By Patty Wilber
We have had a wet winter with above average snow fall, and now Spring is leaking in, wetly as well.
We came home from Arizona last Saturday to the remains of rain followed by nearly a foot of snow. The snow melted pretty fast and even started dry up, so I got to ride on Sunday on the dirt roads and in my squishy but not slippery sand and crusher fines arena.
Then it snowed a few more inches Sunday night.
It snowed Monday morning then rained all Monday afternoon. Ugh the mud.
The sun peeked out Tuesday afternoon and I got to ride three horses! (In my muck boots, since just getting to the barn was a water crossing event.)
The horses I did not ride were (still are) muddy, especially the old man (26!) Cometa, so I used the metal curry to scrape off the crust. He is shedding enough to fill in some of the puddles! At least he does not have Cushings, a metabolic disorder of the pitutary gland that is common in older horses and whose symptoms include lack of shedding.
One good thing is that all this moisture should ensure that we have spring grass. We will also have mustard weed early and Kochia going crazy soon after, if the moisture keeps up.
It snowed and rained another quarter inch on Thursday!
Now, a little cold front is pushing in and the next week looks drier, but they keep saying that, and it keeps precipitating. Regardless, I will be popping pain pills and recovering from surgery. I am already mad that I am not on a horse!
Breast Cancer Update.
Monday: Blood drawn to make sure I don’t have any bleeding issues. Then I got a massage.
Tuesday: Acupuncture. No idea if it is really helping but it is weirdly super relaxing to be stuck full of needles and sleep for an a hour on my back without moving!
Wednesday: Lymphoscintigraphy. I became radioactive. I had four injections of a radioactive isotope under the nipple. The needle stick was not too bad. The radioactive stuff burned with a weird buzzing feeling, and I am glad it was just four injections. I felt like crying, but more from overall stress, I guess, than too much pain.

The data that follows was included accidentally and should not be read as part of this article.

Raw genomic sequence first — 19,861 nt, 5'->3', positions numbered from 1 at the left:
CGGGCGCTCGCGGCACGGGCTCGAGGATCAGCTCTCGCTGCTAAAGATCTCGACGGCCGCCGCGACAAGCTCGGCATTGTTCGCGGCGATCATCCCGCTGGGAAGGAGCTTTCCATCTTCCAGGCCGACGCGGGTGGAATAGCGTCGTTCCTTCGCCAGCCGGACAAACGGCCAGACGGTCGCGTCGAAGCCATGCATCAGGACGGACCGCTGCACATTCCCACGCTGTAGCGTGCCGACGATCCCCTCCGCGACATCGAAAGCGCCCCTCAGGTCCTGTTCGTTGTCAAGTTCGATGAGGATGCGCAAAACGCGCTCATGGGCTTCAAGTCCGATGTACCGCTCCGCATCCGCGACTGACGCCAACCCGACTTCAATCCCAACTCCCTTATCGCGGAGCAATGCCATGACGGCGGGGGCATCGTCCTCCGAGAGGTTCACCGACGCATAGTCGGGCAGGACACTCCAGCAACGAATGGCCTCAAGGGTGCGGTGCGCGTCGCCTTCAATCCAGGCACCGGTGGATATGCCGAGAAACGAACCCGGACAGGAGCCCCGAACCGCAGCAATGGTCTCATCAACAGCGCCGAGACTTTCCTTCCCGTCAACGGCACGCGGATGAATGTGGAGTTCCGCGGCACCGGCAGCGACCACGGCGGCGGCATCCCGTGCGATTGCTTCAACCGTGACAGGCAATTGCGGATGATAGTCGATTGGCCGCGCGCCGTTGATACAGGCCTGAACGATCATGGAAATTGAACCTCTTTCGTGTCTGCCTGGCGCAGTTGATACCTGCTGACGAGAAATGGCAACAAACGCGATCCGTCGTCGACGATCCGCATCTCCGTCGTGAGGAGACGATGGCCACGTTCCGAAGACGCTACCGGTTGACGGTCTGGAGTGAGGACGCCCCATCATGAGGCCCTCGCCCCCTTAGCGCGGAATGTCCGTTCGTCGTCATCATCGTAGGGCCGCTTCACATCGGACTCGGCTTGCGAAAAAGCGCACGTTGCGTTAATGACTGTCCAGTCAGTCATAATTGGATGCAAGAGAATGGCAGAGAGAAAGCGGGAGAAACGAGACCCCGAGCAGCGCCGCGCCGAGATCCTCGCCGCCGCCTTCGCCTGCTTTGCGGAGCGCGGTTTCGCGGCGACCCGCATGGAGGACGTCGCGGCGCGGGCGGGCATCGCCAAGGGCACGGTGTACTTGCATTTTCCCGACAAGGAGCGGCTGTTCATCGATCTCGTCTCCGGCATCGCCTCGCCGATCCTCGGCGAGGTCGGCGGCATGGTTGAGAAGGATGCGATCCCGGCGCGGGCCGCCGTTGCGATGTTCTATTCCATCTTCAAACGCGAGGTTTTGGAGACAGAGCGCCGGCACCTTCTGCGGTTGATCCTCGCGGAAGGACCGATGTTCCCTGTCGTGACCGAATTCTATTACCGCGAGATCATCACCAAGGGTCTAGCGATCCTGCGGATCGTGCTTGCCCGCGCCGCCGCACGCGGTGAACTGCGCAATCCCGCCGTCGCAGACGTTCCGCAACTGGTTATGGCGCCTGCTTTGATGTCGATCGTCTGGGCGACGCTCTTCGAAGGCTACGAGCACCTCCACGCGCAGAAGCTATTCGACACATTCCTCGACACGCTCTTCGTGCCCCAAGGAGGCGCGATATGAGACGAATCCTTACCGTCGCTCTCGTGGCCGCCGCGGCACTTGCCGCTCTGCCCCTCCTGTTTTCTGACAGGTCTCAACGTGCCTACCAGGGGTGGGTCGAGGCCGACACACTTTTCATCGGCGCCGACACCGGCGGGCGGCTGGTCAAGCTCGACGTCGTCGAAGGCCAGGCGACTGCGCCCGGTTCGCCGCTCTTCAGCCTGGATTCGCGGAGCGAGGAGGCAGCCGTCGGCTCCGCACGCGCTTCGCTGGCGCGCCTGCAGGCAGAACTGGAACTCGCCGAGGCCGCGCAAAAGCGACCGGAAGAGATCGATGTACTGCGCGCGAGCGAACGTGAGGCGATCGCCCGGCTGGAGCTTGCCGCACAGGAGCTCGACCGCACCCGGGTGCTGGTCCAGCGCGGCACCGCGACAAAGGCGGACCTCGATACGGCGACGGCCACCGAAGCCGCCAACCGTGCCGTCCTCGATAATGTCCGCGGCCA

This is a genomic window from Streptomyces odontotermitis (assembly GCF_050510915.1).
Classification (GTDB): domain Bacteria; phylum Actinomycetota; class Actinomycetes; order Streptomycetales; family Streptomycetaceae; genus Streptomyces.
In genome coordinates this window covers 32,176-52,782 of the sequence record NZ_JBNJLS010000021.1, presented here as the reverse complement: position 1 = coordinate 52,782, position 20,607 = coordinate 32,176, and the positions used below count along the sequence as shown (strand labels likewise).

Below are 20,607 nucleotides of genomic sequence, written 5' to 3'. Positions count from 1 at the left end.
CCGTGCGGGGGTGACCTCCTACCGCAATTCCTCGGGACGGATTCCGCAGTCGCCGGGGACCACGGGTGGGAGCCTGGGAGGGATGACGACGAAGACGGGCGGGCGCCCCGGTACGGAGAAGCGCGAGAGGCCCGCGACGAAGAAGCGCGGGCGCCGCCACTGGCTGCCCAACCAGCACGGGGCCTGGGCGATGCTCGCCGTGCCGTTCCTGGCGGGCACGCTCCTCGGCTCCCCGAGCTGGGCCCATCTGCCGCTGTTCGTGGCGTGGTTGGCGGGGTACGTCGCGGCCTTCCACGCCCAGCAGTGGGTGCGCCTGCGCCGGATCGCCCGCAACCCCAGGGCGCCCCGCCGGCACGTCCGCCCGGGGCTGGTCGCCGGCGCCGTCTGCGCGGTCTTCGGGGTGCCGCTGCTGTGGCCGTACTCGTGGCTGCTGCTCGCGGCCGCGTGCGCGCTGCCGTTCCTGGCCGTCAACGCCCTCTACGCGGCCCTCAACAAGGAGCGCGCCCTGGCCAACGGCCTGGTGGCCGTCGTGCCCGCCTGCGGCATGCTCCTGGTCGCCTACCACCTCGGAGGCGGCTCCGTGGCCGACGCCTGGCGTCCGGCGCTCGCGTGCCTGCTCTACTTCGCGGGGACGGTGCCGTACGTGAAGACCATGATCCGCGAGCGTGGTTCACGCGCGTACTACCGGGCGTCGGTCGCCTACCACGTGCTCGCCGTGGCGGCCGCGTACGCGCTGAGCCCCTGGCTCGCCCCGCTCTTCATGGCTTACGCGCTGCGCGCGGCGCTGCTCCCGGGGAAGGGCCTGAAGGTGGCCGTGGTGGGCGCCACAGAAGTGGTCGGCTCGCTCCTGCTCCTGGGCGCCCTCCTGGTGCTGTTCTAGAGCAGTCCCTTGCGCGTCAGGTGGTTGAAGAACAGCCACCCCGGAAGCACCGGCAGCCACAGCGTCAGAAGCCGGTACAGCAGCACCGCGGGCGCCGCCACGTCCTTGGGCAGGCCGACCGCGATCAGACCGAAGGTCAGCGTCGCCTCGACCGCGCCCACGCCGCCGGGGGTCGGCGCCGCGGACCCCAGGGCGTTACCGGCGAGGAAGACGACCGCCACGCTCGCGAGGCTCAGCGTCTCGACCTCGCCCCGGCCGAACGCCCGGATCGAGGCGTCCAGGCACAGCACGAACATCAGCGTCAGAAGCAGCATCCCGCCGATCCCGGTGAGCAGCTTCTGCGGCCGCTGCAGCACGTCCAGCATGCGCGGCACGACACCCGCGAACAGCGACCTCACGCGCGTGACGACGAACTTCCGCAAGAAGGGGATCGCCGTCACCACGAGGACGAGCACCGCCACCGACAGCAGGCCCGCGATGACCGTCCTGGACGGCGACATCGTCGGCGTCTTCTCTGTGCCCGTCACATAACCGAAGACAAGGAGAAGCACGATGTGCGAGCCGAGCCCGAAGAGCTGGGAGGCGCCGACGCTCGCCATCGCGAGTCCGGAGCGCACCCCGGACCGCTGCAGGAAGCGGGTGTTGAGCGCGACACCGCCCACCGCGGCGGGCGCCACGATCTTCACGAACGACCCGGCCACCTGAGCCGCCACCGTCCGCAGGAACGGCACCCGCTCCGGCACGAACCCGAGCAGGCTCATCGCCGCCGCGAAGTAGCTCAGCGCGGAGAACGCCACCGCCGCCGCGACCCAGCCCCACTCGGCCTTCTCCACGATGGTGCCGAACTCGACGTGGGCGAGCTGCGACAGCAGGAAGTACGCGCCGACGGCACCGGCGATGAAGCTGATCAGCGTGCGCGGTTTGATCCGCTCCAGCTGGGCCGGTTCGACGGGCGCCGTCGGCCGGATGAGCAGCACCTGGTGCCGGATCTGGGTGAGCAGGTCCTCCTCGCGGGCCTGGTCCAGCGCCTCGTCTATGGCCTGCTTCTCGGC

This isotope will be removed from the breast via the lymph system and will allow the surgeon to identify the lymph nodes that drain the breast. These are called the sentinel nodes. She will excise them and they will be analyzed by a pathologist to make sure the cancer has not spread to the lymph system. I tried to talk them out of this procedure since the MRIs have never shown cancer beyond the two original spots in the breast and the last MRI showed no cancer at all, but, noooo.
Thursday: I went in first for a “needle localization”. This occurs with the help of an ultrasound or a mammogram. Lucky winner here (not). I got the mammogram. This was because there is no more tumor (yay!!) so they needed the increased precision of the mammogram to correctly place the wire. I got to sit in a chair while they squished my boob at least! I got a lidocaine injection, then they took a picture with the mammography machine and mapped coordinates. I already had a marker in there, called a clip, from when I had the biopsy. It is shaped like the pink breast cancer ribbon symbol–bet we know where the symbol came from! After the lidocaine, a needle with a thin wire was inserted just under the clip, You can see the clip and the wire below.